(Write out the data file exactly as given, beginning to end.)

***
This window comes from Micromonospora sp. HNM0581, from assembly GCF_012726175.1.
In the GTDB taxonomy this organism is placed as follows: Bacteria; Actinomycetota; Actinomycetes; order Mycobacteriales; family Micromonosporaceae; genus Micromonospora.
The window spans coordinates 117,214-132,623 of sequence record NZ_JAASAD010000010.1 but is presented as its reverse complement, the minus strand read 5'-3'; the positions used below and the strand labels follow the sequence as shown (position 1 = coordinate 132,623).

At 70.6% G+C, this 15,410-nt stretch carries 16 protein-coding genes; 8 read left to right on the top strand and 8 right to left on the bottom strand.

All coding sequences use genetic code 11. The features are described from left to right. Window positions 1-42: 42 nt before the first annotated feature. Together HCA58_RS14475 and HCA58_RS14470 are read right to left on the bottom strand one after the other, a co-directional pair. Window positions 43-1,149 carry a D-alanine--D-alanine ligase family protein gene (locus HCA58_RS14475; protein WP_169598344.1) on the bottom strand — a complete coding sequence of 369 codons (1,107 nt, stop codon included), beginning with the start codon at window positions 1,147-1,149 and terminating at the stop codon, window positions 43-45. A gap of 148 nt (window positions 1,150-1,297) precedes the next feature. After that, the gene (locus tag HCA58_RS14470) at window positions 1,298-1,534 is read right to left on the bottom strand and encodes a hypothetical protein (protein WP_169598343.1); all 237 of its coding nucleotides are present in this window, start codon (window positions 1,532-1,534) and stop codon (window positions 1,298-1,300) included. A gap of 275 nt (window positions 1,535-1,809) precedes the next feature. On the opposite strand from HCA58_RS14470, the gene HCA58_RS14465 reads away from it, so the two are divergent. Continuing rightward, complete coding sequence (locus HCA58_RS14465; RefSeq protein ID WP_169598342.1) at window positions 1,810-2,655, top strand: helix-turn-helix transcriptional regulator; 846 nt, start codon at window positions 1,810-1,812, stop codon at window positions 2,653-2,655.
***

This window comes from Micromonospora sp. HNM0581, from assembly GCF_012726175.1.
In the GTDB taxonomy this organism is placed as follows: Bacteria; Actinomycetota; Actinomycetes; order Mycobacteriales; family Micromonosporaceae; genus Micromonospora.
The window spans coordinates 117,214-132,623 of sequence record NZ_JAASAD010000010.1 but is presented as its reverse complement, the minus strand read 5'-3'; the positions used below and the strand labels follow the sequence as shown (position 1 = coordinate 132,623).

At 70.6% G+C, this 15,410-nt stretch carries 16 protein-coding genes; 8 read left to right on the top strand and 8 right to left on the bottom strand.

All coding sequences use genetic code 11. The features are described from left to right. Window positions 1-42: 42 nt before the first annotated feature. Together HCA58_RS14475 and HCA58_RS14470 are read right to left on the bottom strand one after the other, a co-directional pair. Window positions 43-1,149 carry a D-alanine--D-alanine ligase family protein gene (locus HCA58_RS14475; protein WP_169598344.1) on the bottom strand — a complete coding sequence of 369 codons (1,107 nt, stop codon included), beginning with the start codon at window positions 1,147-1,149 and terminating at the stop codon, window positions 43-45. A gap of 148 nt (window positions 1,150-1,297) precedes the next feature. After that, the gene (locus tag HCA58_RS14470) at window positions 1,298-1,534 is read right to left on the bottom strand and encodes a hypothetical protein (protein WP_169598343.1); all 237 of its coding nucleotides are present in this window, start codon (window positions 1,532-1,534) and stop codon (window positions 1,298-1,300) included. A gap of 275 nt (window positions 1,535-1,809) precedes the next feature. On the opposite strand from HCA58_RS14470, the gene HCA58_RS14465 reads away from it, so the two are divergent. Continuing rightward, complete coding sequence (locus HCA58_RS14465; RefSeq protein ID WP_169598342.1) at window positions 1,810-2,655, top strand: helix-turn-helix transcriptional regulator; 846 nt, start codon at window positions 1,810-1,812, stop codon at window positions 2,653-2,655.